One of the easiest ways to avoid falling prey to an email scam is to be suspicious. If something seems a little off about an email, check out the details. The most comon tip-offs to a scam are :
1. The senders email address (the From field). Email addresses have 2 parts – the Display Name, and the Email Address itself. If the two don’t appear related, toss it. The senders address will be shown in an email as something like <Display Name ‘Email Address’>. Some email programs will only show the display name, but if you move your mouse cursor over top of the display name, the email address will be shown in a pop-up window nearby. For example, if the display name is john doe, and the email address is email@example.com, it may be an email address that has been hijacked from the rightful owner for use with spam and scams. Another scam tip-off from the senders address is use of free email accounts claiming to be from a large organization such as a bank or corporation. Bank managers and employees will never use a free email address such as a Yahoo/Gmail/Hotmail/etc account for official business.
2. The receivers email address (the To field). Emails addressed to ‘undisclosed recipients’ should be examined more closely if they are not from an club or organization which regularly sends messages to its members and to which you have subscribed. If the message is not from an expected source, take a closer look. If an email claims detailed knowledge of you (ie. we have heard that you are a trustworthy business person), but is not addressed to you personally, it is more likely to be a scam.
3. Account problem message. Most banks will not use email to notify you of a problem with your account, they will send you a letter on company letterhead, addressed to you by name, and mentioning your account number. If an email claims to be from a bank or a company with whom you don’t have an account, just trash it. If the message is from a bank or company with whom you do have an account, a legitimate message will be addressed to you specifically and mention your account number. Remember that your bank or utility company does have your name, and will use it if they send you a message. If in doubt about the email, look at the senders address. If the senders address doesn’t seem like it comes from the tech support department, it is probably a scam. Many scams are sent out from email addresses that have been hacked or stolen for use by scammers. The way to recognise this is relatively stright forward. If there is a link in the email for you to login to your account and ‘correct the problem’, it is wise to avoid clicking on that link. As a general policy, if I receive such a message, I open my web browser and login to my account the usual way (not using the link in the email) and check if there is an actual problem.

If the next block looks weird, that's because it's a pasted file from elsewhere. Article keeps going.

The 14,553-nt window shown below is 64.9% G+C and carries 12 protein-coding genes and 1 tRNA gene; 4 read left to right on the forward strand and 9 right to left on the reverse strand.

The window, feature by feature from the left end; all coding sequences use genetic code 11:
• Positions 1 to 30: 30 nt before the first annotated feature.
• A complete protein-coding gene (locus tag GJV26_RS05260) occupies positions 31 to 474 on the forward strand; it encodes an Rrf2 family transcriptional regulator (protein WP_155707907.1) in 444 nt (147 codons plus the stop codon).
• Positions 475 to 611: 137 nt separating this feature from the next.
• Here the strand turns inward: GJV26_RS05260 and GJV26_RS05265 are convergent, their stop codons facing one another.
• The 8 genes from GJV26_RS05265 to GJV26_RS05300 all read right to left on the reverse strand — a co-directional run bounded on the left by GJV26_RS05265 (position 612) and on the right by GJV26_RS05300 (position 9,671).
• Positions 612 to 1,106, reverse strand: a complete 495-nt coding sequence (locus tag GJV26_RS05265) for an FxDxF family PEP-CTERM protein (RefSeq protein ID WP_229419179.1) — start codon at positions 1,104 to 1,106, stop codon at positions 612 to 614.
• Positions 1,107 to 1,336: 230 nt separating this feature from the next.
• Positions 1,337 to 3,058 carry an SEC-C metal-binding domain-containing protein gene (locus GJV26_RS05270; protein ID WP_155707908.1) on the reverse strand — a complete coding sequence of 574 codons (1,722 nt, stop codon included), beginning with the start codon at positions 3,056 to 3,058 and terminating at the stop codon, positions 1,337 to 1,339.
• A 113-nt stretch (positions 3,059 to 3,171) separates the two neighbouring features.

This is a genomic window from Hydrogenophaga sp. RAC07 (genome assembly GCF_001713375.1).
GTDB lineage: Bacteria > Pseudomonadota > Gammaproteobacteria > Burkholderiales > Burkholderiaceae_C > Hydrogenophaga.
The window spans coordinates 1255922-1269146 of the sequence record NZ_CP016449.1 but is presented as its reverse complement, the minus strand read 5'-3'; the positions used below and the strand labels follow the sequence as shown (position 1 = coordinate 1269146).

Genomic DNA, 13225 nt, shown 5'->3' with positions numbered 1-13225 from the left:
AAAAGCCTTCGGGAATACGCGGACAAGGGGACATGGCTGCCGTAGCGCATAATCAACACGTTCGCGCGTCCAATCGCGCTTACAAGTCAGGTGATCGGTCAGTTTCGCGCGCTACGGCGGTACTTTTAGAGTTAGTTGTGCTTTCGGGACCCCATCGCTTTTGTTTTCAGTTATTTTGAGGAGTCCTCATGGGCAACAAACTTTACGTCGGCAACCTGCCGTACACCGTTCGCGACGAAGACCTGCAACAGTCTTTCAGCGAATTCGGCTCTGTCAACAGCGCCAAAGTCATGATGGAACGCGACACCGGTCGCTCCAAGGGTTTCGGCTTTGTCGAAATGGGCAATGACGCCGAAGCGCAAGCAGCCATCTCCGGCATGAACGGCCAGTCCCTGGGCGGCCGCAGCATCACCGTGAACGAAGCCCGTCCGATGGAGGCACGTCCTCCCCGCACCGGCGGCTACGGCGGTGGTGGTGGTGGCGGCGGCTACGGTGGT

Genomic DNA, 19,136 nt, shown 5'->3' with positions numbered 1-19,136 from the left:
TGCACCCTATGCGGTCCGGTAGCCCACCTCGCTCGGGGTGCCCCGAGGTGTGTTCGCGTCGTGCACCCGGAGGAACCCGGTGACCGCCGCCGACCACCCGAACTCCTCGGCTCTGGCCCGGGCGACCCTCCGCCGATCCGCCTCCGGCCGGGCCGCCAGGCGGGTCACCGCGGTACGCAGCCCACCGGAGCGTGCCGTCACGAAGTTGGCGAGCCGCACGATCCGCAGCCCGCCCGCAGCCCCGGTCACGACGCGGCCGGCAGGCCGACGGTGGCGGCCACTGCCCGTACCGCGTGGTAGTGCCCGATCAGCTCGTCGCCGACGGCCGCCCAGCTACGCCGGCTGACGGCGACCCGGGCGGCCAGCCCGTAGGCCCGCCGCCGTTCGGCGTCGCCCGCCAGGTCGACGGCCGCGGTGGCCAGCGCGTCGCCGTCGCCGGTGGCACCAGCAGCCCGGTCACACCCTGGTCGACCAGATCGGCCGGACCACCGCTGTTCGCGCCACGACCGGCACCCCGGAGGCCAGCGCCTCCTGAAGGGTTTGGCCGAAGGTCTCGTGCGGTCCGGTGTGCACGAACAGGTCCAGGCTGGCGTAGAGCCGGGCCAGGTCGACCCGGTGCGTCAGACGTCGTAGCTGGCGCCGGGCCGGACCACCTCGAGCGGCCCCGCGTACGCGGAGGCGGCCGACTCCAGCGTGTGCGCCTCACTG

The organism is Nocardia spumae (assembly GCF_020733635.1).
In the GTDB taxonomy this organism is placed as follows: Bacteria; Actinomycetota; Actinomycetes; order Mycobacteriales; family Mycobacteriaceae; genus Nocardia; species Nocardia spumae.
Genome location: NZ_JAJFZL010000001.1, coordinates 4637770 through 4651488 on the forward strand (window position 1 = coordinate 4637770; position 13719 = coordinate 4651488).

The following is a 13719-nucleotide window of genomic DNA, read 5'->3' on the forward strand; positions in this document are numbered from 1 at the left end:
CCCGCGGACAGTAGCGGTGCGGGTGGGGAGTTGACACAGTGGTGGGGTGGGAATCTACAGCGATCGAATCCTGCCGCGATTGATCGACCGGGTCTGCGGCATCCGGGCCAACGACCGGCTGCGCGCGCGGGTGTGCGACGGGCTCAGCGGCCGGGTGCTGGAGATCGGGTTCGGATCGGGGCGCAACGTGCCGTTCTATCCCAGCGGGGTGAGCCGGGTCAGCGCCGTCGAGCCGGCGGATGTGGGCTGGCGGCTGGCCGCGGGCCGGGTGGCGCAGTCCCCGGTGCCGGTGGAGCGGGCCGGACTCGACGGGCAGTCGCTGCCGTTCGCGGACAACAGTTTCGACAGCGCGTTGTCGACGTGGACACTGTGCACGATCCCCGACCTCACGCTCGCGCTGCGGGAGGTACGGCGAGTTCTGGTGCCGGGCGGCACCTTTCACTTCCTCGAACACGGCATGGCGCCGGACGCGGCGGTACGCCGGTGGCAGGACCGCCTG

4. Email from the heir to a huge fortune – messages from an unknown relative with a huge amount of money that just needs your banking details so you can help get the money out of a foreign country and get a hefty percentage for your help. Whatever you do, do not give someone details of your real bank account in an email. Many of these messages are from Nigeria, and I have never heard of one being legitimate, and a huge number of scams run by very convincing scammers. I heard recently of a group of 800 Nigerian scammers being arrested, with 8 billion dollars of ill-gotten gains being reclaimed from them. Another approach for handling this kind of message is to open an account with a new bank, and only keep a very small amount of money in it, and give details of this account rather than the one which has your savings.I have occasionally clicked on the link in a scam email and given a false name and password to annoy the scammer.